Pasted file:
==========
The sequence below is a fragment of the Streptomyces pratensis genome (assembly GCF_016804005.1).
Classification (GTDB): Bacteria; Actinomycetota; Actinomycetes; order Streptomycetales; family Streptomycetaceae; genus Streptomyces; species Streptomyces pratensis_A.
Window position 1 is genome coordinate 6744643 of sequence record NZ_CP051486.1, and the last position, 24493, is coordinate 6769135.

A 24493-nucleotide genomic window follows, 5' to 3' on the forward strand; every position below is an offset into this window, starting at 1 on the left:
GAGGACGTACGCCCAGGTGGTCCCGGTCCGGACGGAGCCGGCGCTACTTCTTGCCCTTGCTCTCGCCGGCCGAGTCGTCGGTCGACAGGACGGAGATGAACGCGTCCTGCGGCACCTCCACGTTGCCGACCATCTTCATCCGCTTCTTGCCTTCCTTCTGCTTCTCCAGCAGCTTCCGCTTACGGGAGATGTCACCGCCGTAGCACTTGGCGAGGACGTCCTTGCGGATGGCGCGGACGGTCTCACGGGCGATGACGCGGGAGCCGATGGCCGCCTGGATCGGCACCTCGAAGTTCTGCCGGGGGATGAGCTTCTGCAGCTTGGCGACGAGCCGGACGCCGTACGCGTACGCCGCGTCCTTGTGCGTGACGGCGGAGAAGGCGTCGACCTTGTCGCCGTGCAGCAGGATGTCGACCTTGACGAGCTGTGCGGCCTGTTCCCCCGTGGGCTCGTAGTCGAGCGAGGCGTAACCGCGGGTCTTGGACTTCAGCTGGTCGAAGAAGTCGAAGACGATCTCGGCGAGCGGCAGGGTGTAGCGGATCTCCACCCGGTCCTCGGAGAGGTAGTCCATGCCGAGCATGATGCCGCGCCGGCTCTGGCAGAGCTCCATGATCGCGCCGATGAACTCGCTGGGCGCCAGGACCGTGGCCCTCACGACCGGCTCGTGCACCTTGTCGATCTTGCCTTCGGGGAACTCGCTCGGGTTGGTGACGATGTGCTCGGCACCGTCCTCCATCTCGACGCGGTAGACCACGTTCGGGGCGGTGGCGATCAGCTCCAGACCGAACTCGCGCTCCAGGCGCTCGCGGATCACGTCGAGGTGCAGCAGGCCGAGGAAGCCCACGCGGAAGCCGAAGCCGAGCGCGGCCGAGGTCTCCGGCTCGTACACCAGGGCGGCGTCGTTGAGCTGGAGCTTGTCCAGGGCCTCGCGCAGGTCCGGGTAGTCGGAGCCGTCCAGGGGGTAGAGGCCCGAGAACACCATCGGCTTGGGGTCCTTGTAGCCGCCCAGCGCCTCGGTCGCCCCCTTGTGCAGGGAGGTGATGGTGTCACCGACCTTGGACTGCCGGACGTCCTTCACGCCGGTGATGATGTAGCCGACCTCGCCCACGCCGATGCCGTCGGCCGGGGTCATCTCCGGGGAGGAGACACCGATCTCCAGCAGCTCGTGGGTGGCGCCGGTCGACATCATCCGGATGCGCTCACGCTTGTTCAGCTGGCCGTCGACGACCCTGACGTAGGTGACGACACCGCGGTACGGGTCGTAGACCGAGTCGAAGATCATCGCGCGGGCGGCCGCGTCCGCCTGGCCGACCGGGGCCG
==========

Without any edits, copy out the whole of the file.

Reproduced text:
The sequence below is a fragment of the Streptomyces pratensis genome (assembly GCF_016804005.1).
Classification (GTDB): Bacteria; Actinomycetota; Actinomycetes; order Streptomycetales; family Streptomycetaceae; genus Streptomyces; species Streptomyces pratensis_A.
Window position 1 is genome coordinate 6744643 of sequence record NZ_CP051486.1, and the last position, 24493, is coordinate 6769135.

A 24493-nucleotide genomic window follows, 5' to 3' on the forward strand; every position below is an offset into this window, starting at 1 on the left:
GAGGACGTACGCCCAGGTGGTCCCGGTCCGGACGGAGCCGGCGCTACTTCTTGCCCTTGCTCTCGCCGGCCGAGTCGTCGGTCGACAGGACGGAGATGAACGCGTCCTGCGGCACCTCCACGTTGCCGACCATCTTCATCCGCTTCTTGCCTTCCTTCTGCTTCTCCAGCAGCTTCCGCTTACGGGAGATGTCACCGCCGTAGCACTTGGCGAGGACGTCCTTGCGGATGGCGCGGACGGTCTCACGGGCGATGACGCGGGAGCCGATGGCCGCCTGGATCGGCACCTCGAAGTTCTGCCGGGGGATGAGCTTCTGCAGCTTGGCGACGAGCCGGACGCCGTACGCGTACGCCGCGTCCTTGTGCGTGACGGCGGAGAAGGCGTCGACCTTGTCGCCGTGCAGCAGGATGTCGACCTTGACGAGCTGTGCGGCCTGTTCCCCCGTGGGCTCGTAGTCGAGCGAGGCGTAACCGCGGGTCTTGGACTTCAGCTGGTCGAAGAAGTCGAAGACGATCTCGGCGAGCGGCAGGGTGTAGCGGATCTCCACCCGGTCCTCGGAGAGGTAGTCCATGCCGAGCATGATGCCGCGCCGGCTCTGGCAGAGCTCCATGATCGCGCCGATGAACTCGCTGGGCGCCAGGACCGTGGCCCTCACGACCGGCTCGTGCACCTTGTCGATCTTGCCTTCGGGGAACTCGCTCGGGTTGGTGACGATGTGCTCGGCACCGTCCTCCATCTCGACGCGGTAGACCACGTTCGGGGCGGTGGCGATCAGCTCCAGACCGAACTCGCGCTCCAGGCGCTCGCGGATCACGTCGAGGTGCAGCAGGCCGAGGAAGCCCACGCGGAAGCCGAAGCCGAGCGCGGCCGAGGTCTCCGGCTCGTACACCAGGGCGGCGTCGTTGAGCTGGAGCTTGTCCAGGGCCTCGCGCAGGTCCGGGTAGTCGGAGCCGTCCAGGGGGTAGAGGCCCGAGAACACCATCGGCTTGGGGTCCTTGTAGCCGCCCAGCGCCTCGGTCGCCCCCTTGTGCAGGGAGGTGATGGTGTCACCGACCTTGGACTGCCGGACGTCCTTCACGCCGGTGATGATGTAGCCGACCTCGCCCACGCCGATGCCGTCGGCCGGGGTCATCTCCGGGGAGGAGACACCGATCTCCAGCAGCTCGTGGGTGGCGCCGGTCGACATCATCCGGATGCGCTCACGCTTGTTCAGCTGGCCGTCGACGACCCTGACGTAGGTGACGACACCGCGGTACGGGTCGTAGACCGAGTCGAAGATCATCGCGCGGGCGGCCGCGTCCGCCTGGCCGACCGGGGCCG